OK, with this update, I should be more or less "caught up" with documentation vs. the state of reality on the project, at least with respect to things with a significant time investment.
I finally got around to finalizing a GOOD fix for my issues with the swiveling seat. A rearward-facing seat (at least in the front passenger position) has been a core part of my interior design from almost the beginning. As soon as basic measurements and layout attempts proved to me that I would need to use some variant on a VW Weekender/Westy layout, I wanted to have the expanded living space of the front row facing aft.
As usual, more complete and larger images available on my picasa web album. I will also make reference to some other photos from the first draft installation.
My first attempt at this was to buy an off-the-shelf "bolt-in" swivel mechanism from Discount Van-Truck (hereafter "DVT"). The idea is that this swivel plate bolts in between the stock seat and slider rails. Unfortunately for the Astro/Safari version, although the bolt-spacing is correct, it doesn't really take into account that the seat rails and seat bottom are curved. In order to accommodate this arch, I had to add some spacers to the bolts:
Combined with the swivel plate itself, this adds up to over three extra inches of seating height. This made it tight, even for shorter passengers. With the headliner removed to do all of my other work, I was pretty uncomfortable letting anyone too tall ride in that seat, lest they risk a head injury on exposed metal.
The other problem with this design is that the stock seat has some rearward rake built into the rails. This lifts the front of the seat and makes seating more comfortable, especially with the limited legroom. As you can see in the above picture, though, this incline is static and below the plane of rotation of the seat, so as you swivel the seat you go from a sideways slant to the front edge of the seat being much LOWER than the rear when fully swiveled. This was VERY uncomfortable.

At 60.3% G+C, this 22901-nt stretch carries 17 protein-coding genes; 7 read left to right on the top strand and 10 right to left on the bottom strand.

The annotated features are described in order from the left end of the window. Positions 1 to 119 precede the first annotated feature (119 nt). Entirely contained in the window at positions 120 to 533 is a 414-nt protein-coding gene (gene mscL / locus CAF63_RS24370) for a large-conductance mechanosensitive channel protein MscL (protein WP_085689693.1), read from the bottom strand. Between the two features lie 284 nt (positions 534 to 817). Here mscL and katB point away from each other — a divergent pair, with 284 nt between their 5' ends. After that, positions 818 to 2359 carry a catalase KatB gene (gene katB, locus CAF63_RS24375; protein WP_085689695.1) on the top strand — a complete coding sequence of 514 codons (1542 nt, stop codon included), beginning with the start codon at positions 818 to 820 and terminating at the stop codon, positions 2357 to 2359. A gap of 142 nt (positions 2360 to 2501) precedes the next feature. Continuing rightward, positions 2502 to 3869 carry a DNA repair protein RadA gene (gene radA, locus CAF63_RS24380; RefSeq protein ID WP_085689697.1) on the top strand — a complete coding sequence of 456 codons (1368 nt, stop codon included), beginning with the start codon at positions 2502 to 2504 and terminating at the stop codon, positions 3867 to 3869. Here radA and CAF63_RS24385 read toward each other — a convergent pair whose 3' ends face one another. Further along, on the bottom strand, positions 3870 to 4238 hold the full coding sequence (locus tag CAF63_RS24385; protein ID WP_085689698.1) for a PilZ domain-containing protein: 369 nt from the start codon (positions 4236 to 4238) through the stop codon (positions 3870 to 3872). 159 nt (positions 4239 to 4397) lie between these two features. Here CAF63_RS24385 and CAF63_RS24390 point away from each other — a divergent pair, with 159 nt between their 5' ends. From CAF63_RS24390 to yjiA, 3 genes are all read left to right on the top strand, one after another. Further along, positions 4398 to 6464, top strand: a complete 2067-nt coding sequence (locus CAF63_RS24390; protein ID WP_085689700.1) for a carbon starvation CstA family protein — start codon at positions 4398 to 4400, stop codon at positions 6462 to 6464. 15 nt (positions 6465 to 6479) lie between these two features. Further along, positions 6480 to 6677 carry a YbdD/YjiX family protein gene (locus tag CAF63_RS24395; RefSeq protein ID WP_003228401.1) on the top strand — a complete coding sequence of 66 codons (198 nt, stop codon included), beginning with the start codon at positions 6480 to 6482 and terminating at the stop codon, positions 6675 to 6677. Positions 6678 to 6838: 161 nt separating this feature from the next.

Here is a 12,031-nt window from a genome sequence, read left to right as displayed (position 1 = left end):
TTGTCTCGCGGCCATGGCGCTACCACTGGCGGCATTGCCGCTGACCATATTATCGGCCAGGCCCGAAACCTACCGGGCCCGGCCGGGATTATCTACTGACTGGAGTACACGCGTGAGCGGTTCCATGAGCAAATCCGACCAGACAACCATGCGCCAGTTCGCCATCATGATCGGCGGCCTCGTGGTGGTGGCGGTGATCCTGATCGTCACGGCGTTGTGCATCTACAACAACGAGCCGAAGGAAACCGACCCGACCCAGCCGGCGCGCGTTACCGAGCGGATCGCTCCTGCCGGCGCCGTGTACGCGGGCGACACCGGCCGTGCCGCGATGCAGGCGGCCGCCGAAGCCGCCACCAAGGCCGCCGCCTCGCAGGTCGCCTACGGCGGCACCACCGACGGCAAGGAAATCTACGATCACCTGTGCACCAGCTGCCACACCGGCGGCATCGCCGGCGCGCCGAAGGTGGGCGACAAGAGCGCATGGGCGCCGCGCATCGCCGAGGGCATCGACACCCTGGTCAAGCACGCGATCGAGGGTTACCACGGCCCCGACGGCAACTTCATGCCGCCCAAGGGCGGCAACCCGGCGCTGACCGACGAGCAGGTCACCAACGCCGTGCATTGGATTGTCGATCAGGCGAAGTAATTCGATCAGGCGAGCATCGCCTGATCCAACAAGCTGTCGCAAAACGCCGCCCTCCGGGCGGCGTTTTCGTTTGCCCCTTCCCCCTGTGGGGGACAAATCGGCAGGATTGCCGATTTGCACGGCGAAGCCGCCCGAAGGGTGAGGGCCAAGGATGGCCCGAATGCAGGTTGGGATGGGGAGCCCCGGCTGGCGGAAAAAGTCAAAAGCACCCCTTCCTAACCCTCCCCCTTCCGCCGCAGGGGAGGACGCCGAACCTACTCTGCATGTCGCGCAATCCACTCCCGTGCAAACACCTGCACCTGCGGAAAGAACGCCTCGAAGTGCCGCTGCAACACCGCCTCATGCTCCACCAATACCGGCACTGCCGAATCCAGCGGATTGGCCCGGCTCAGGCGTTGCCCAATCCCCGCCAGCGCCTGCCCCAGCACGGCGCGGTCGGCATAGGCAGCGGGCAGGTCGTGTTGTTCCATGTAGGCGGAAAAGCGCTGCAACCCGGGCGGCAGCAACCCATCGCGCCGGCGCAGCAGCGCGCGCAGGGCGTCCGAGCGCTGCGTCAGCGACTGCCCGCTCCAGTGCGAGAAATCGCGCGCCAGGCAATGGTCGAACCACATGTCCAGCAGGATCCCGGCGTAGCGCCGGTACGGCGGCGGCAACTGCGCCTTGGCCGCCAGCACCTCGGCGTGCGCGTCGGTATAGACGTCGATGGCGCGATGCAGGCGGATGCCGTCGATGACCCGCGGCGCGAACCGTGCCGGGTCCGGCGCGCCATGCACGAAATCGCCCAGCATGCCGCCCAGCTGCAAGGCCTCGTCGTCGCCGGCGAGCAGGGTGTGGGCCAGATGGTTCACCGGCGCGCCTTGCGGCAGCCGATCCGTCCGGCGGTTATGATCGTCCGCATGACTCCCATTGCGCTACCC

Both of these "features" alone warranted a new plan of attack.
When I scored my donor van, I was pretty excited because it included TWO swivel seat bases. I also liked that these had a very beefy locking prawl so they felt securely locked when facing forward. Unfortunately they shared the same design flaw with the rear-rake built-in below the plane of rotation.
That wasn't the worst of it, though. It seems that GM had made some small but significant changes in the interior portions of the Astro/Safari van somewhere along the way. Despite having an identical outer unibody, the 1995 donor van had a few key differences to my 2003 van. Under the rear of my front seats there's a small duct outlet that blows HVAC air onto the feet of the passengers in the middle row. At first I thought I could utilize the GTRV donor swivel base by just notching the back of the plate to clear this outlet. I quickly went after it with a plasma cutter before I really understood what was going on. It turns out, that the vent outlet has ducting behind it (duh!), in the form of a very wide and flat plenum that sits under a good portion of the seat. This is why the passenger seat is up on those riser rails you can see in the first picture. Where the feet touch it is flat, but most everywhere else sits 1-2" higher with ducting, carpet, underlayment, etc. These flat-bottom seat bases just weren't going to work.
I looked at a variety of ways of just trying to put little "feet" on these bases to use them, but it always stacked up to making the passenger seat too high again. With all of the clearance needed for the various levers, there just wasn't an easy way to chop two or three inches out of the design without basically rebuilding it from scratch. Rather than head off down that road, I decided to leave the swivels intact for resale, and went after making the original DVT swivel base work "right".